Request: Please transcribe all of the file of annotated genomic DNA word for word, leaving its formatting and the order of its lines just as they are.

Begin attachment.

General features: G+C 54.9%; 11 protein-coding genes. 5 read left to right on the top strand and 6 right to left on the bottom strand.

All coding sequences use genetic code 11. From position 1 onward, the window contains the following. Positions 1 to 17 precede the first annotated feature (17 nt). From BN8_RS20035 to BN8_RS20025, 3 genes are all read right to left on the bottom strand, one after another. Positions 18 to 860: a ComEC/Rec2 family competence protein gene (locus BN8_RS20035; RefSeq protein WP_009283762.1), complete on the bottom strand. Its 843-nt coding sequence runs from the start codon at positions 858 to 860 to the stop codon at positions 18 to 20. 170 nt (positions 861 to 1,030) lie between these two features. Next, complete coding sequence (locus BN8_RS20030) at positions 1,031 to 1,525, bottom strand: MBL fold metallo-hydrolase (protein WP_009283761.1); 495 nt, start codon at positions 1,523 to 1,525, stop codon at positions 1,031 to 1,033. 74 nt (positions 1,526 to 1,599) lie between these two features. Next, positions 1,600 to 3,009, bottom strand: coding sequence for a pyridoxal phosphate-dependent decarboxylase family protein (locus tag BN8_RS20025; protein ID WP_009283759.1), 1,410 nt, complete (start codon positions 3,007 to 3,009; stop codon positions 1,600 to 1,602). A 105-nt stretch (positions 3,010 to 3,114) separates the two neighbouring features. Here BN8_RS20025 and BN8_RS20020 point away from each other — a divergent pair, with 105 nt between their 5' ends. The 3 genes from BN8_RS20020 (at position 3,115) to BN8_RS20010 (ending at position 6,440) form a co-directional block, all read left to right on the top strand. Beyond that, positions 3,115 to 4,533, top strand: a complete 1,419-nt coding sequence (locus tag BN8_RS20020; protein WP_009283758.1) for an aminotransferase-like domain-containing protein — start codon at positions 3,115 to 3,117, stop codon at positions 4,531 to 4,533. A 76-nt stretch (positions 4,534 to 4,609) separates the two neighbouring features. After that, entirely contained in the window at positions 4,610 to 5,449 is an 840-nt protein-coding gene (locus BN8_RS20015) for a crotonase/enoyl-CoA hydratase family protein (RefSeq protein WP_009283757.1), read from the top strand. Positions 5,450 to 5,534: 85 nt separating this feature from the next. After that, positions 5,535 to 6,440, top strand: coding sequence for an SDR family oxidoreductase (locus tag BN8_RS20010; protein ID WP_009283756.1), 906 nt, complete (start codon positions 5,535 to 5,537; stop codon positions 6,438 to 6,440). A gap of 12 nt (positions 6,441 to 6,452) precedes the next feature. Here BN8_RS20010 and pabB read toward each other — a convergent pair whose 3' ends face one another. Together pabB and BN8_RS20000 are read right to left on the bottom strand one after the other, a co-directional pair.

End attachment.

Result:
General features: G+C 54.9%; 11 protein-coding genes. 5 read left to right on the top strand and 6 right to left on the bottom strand.

All coding sequences use genetic code 11. From position 1 onward, the window contains the following. Positions 1 to 17 precede the first annotated feature (17 nt). From BN8_RS20035 to BN8_RS20025, 3 genes are all read right to left on the bottom strand, one after another. Positions 18 to 860: a ComEC/Rec2 family competence protein gene (locus BN8_RS20035; RefSeq protein WP_009283762.1), complete on the bottom strand. Its 843-nt coding sequence runs from the start codon at positions 858 to 860 to the stop codon at positions 18 to 20. 170 nt (positions 861 to 1,030) lie between these two features. Next, complete coding sequence (locus BN8_RS20030) at positions 1,031 to 1,525, bottom strand: MBL fold metallo-hydrolase (protein WP_009283761.1); 495 nt, start codon at positions 1,523 to 1,525, stop codon at positions 1,031 to 1,033. 74 nt (positions 1,526 to 1,599) lie between these two features. Next, positions 1,600 to 3,009, bottom strand: coding sequence for a pyridoxal phosphate-dependent decarboxylase family protein (locus tag BN8_RS20025; protein ID WP_009283759.1), 1,410 nt, complete (start codon positions 3,007 to 3,009; stop codon positions 1,600 to 1,602). A 105-nt stretch (positions 3,010 to 3,114) separates the two neighbouring features. Here BN8_RS20025 and BN8_RS20020 point away from each other — a divergent pair, with 105 nt between their 5' ends. The 3 genes from BN8_RS20020 (at position 3,115) to BN8_RS20010 (ending at position 6,440) form a co-directional block, all read left to right on the top strand. Beyond that, positions 3,115 to 4,533, top strand: a complete 1,419-nt coding sequence (locus tag BN8_RS20020; protein WP_009283758.1) for an aminotransferase-like domain-containing protein — start codon at positions 3,115 to 3,117, stop codon at positions 4,531 to 4,533. A 76-nt stretch (positions 4,534 to 4,609) separates the two neighbouring features. After that, entirely contained in the window at positions 4,610 to 5,449 is an 840-nt protein-coding gene (locus BN8_RS20015) for a crotonase/enoyl-CoA hydratase family protein (RefSeq protein WP_009283757.1), read from the top strand. Positions 5,450 to 5,534: 85 nt separating this feature from the next. After that, positions 5,535 to 6,440, top strand: coding sequence for an SDR family oxidoreductase (locus tag BN8_RS20010; protein ID WP_009283756.1), 906 nt, complete (start codon positions 5,535 to 5,537; stop codon positions 6,438 to 6,440). A gap of 12 nt (positions 6,441 to 6,452) precedes the next feature. Here BN8_RS20010 and pabB read toward each other — a convergent pair whose 3' ends face one another. Together pabB and BN8_RS20000 are read right to left on the bottom strand one after the other, a co-directional pair.